The Facts About Nor’easters
Facts About Nor'easters
According to the National Weather Service, a Nor’easter is a storm in which winds blow in a northeasterly pattern as it heads along the Eastern Seaboard. These storms occur when cold air from the polar jet stream moves southward from Canada into the U.S., then moves to the east, where it joins the warm air moving up from the Gulf of Mexico. Here are three additional Nor'easter facts.
1. Where Do They Happen?
A Nor’easter can span thousands of miles, developing between Georgia and New Jersey. Most storms begin within a hundred miles of the East Coast. This major weather disturbance usually reaches its maximum intensity near New England and continues into the Maritime areas of Canada.
2. When Do They Happen?
This type of storm occurs any time of the year; however, the most dangerous and violent storms hit between September and April. For seven months out of the year, the East Coast has the chance to be inundated with severe weather that can last for days at a time. In March 2018, for example, four Nor’easters hit the East Coast in three weeks.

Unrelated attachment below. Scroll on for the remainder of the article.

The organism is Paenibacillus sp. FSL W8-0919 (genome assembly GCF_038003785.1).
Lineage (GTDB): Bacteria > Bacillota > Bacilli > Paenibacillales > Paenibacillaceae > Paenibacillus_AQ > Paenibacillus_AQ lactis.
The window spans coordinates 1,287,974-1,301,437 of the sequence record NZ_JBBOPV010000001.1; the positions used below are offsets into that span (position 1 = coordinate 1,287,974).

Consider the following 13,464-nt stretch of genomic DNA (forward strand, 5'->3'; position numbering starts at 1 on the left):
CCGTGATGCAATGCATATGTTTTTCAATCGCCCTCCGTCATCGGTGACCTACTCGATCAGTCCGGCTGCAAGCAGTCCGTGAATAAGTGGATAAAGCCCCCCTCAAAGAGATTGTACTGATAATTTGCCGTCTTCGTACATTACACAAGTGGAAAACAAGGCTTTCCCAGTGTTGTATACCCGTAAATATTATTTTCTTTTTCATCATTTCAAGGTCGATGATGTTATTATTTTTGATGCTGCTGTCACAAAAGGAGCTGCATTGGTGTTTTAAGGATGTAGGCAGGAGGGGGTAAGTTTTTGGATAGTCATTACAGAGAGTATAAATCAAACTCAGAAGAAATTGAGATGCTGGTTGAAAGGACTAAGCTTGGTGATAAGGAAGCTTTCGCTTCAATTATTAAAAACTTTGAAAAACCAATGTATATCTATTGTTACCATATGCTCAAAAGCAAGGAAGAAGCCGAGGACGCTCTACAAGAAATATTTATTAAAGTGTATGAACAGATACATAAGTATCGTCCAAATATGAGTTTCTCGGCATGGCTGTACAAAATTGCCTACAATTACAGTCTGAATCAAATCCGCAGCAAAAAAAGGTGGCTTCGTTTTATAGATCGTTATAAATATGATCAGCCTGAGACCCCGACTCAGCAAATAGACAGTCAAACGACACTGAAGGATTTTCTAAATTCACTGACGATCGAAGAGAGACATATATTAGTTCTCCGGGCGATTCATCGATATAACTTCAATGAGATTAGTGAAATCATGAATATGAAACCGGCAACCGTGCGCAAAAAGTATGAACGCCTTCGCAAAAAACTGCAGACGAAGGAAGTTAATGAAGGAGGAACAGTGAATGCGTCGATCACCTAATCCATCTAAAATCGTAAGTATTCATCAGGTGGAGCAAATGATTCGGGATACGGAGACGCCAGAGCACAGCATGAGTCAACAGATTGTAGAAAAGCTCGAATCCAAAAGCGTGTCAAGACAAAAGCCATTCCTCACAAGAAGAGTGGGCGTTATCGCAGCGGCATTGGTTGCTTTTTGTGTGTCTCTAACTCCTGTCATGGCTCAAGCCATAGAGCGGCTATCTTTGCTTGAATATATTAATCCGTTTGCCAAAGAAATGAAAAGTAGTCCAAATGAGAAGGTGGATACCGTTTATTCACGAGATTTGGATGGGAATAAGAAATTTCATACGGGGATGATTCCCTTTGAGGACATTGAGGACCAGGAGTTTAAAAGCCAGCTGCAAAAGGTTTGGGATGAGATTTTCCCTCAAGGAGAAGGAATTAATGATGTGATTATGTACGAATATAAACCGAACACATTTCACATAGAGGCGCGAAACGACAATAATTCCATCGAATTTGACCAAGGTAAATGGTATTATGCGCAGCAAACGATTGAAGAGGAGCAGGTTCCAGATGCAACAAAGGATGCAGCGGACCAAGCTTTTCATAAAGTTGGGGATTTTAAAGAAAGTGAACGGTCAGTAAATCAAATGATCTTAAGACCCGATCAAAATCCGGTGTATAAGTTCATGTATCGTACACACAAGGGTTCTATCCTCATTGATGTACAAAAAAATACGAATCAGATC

3. What Happens During a Storm?
Nor’easters are typically considered to be winter storms, but snow is not a requirement. In the worst of storms, snow can accumulate 1 to 3 inches an hour and cause blizzard-like conditions. Thundersnow is also an occurrence, although it is rare. Heavy, torrential rain and gale-force winds can leave an enormous trail of destruction and devastation.
Billions of dollars in damages can result when a massive storm crashes into your city. Whether you’re from St. Peters,MO, or another part of the U.S., flooding and other water damage is a common occurrence, not only after a Nor'easter, but also after a wide variety of severe weather events. Fortunately, there are storm damage restoration experts near you who can provide tips for protecting your home and help you minimize and mitigate the damage.